NASA Parker Solar Probe Fastest Object
NASA’s Parker Solar Probe has now become the fastest man-made object ever built as it starts its eighth science-gathering solar encounter. When it reached its closest approach, called perihelion, on April 29th, Parker Solar Probe came within about 6.5 million miles of the Sun’s surface, while moving faster than 330,000 miles per hour, setting new records for both speed and solar proximity. Read more for two videos about the Parker Solar Probe, including on why it doesn’t melt.

Just a few days ago, on April 25th, the spacecraft transmitted a “tone one” beacon to operators at the Johns Hopkins Applied Physics Laboratory, or APL, in Maryland, indicating that all of its systems were normal heading into closest approach. Its four onboard instrument suites are now gathering data on the solar environment and the solar wind as it streams from the Sun. It will continue to collect science data through May 4th.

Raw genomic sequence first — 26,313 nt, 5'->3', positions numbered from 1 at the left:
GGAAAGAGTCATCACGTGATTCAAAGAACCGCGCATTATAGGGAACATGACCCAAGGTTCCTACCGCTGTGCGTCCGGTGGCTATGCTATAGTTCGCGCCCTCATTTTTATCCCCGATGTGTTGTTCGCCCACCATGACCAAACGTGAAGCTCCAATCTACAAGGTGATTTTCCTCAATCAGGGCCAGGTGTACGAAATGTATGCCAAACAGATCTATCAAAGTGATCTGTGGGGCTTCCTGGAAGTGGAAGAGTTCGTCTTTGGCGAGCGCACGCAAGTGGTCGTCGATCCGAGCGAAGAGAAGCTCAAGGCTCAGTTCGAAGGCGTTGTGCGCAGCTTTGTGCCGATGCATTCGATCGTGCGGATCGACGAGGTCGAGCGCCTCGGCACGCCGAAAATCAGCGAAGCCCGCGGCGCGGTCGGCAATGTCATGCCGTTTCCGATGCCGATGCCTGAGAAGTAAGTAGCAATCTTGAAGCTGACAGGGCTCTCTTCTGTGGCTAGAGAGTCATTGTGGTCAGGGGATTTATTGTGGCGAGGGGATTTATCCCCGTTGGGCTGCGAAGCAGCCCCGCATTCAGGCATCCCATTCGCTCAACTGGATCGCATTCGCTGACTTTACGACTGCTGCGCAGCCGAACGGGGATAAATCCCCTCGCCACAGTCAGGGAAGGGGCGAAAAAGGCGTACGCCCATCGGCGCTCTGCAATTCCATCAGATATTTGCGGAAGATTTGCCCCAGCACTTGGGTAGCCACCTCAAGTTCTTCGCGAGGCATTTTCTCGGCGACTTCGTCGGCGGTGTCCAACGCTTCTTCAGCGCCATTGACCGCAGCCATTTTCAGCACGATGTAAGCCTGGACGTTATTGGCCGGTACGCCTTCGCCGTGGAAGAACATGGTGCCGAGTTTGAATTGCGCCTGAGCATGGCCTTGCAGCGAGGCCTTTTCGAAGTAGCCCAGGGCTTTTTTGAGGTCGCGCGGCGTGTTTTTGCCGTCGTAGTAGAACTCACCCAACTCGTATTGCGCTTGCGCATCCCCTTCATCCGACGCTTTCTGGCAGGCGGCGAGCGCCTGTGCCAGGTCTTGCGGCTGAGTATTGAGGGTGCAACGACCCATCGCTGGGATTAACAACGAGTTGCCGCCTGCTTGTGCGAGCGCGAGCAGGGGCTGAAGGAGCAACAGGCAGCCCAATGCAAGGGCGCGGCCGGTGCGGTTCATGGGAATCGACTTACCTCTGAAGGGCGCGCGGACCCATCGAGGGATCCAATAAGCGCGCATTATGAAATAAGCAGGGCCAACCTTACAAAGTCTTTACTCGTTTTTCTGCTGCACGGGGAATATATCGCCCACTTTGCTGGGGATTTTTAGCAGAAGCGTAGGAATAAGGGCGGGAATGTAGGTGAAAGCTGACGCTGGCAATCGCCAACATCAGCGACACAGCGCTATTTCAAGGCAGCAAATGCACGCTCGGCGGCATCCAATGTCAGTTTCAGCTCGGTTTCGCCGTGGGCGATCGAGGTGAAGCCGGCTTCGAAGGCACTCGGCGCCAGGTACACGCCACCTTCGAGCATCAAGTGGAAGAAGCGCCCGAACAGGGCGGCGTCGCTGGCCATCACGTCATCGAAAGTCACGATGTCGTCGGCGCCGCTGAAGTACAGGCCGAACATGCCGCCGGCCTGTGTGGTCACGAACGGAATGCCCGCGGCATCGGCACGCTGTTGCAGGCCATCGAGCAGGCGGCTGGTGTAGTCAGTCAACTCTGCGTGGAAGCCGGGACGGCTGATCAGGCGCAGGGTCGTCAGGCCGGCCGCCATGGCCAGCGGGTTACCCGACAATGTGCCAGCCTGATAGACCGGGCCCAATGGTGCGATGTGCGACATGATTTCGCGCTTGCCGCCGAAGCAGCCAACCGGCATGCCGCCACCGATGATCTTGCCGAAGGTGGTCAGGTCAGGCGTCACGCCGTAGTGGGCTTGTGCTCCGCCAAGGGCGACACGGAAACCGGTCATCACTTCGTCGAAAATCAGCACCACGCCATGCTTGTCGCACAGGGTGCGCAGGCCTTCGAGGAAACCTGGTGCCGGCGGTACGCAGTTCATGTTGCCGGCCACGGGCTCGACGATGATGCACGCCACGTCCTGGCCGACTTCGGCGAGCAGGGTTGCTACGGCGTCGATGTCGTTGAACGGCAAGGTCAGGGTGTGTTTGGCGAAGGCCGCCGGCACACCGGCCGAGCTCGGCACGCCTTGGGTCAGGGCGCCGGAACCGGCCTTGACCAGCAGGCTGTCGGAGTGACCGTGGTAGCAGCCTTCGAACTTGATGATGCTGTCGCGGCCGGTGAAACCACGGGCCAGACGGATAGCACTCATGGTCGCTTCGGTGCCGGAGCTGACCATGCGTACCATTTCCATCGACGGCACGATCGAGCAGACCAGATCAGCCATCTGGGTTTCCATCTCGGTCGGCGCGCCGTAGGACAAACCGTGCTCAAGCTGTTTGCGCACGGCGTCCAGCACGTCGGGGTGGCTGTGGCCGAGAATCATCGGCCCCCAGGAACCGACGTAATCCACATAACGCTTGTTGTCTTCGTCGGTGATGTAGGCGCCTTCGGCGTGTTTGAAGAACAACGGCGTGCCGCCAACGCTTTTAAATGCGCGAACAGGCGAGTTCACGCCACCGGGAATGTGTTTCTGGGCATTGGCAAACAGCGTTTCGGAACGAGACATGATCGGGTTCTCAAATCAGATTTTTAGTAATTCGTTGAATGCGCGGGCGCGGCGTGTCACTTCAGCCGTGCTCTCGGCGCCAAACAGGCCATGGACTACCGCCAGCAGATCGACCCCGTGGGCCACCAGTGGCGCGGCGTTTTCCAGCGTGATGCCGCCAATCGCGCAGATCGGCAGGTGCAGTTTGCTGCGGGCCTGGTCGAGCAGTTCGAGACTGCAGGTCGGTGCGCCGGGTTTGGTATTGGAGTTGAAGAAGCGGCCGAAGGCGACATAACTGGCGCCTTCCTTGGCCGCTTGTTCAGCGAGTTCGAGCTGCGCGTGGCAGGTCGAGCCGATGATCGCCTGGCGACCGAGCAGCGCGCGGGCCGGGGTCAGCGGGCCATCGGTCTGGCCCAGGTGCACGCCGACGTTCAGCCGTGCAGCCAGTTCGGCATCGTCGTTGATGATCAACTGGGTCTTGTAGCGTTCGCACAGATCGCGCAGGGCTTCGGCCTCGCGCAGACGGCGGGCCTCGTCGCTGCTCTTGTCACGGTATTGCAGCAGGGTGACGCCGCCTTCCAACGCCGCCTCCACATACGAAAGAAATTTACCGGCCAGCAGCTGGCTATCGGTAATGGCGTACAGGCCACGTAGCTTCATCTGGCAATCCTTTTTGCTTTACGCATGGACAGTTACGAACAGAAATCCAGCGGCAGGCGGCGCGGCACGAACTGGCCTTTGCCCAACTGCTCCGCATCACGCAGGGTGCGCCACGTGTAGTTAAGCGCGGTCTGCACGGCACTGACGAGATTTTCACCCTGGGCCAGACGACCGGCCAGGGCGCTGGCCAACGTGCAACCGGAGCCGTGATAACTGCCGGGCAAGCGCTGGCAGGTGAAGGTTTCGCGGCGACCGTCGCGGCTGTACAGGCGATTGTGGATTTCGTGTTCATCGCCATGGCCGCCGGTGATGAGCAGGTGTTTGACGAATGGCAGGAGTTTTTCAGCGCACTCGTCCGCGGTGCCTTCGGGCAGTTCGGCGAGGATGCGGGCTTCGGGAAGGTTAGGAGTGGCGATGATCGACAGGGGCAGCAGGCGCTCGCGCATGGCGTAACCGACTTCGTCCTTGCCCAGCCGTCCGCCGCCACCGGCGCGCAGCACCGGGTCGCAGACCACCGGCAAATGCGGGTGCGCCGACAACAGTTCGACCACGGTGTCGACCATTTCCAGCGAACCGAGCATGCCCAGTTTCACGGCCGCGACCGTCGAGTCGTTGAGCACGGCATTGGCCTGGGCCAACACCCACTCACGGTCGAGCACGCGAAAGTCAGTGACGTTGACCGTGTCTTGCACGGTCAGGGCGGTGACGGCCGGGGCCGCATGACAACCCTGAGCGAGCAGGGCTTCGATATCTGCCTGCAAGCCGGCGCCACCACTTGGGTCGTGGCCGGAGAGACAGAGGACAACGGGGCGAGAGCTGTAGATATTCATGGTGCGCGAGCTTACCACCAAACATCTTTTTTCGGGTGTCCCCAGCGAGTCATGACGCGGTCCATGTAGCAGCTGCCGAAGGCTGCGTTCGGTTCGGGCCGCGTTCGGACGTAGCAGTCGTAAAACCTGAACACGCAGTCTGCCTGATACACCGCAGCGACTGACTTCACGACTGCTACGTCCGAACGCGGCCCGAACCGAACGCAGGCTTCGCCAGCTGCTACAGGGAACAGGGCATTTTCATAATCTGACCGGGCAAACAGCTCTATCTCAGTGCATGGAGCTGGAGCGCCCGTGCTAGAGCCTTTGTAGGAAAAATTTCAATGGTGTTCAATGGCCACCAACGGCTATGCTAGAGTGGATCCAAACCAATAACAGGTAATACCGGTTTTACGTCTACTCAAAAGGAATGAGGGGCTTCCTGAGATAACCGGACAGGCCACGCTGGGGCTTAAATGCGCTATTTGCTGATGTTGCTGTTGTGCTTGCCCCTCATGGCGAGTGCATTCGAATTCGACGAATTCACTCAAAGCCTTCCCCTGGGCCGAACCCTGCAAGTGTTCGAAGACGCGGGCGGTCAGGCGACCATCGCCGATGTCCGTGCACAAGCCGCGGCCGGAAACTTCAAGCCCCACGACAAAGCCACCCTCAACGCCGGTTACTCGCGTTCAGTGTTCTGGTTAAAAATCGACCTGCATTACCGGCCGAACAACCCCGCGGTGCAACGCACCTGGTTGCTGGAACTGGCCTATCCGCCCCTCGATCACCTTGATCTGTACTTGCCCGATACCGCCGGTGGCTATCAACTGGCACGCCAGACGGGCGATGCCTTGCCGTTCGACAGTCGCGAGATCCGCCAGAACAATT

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Parker Solar Probe has shown us that there is a lot more interconnected activity near the Sun than we once thought. With this closest approach visible from Earth, we have a fantastic opportunity to put as many eyes as we can on the Sun to help us build a big picture. And we really appreciate the enthusiastic cooperation of so many observatory and mission teams to make that happen,” said Parker Solar Probe Project Scientist Nour Raouafi of the Johns Hopkins University Applied Physics Lab, or APL, in Laurel, Maryland.

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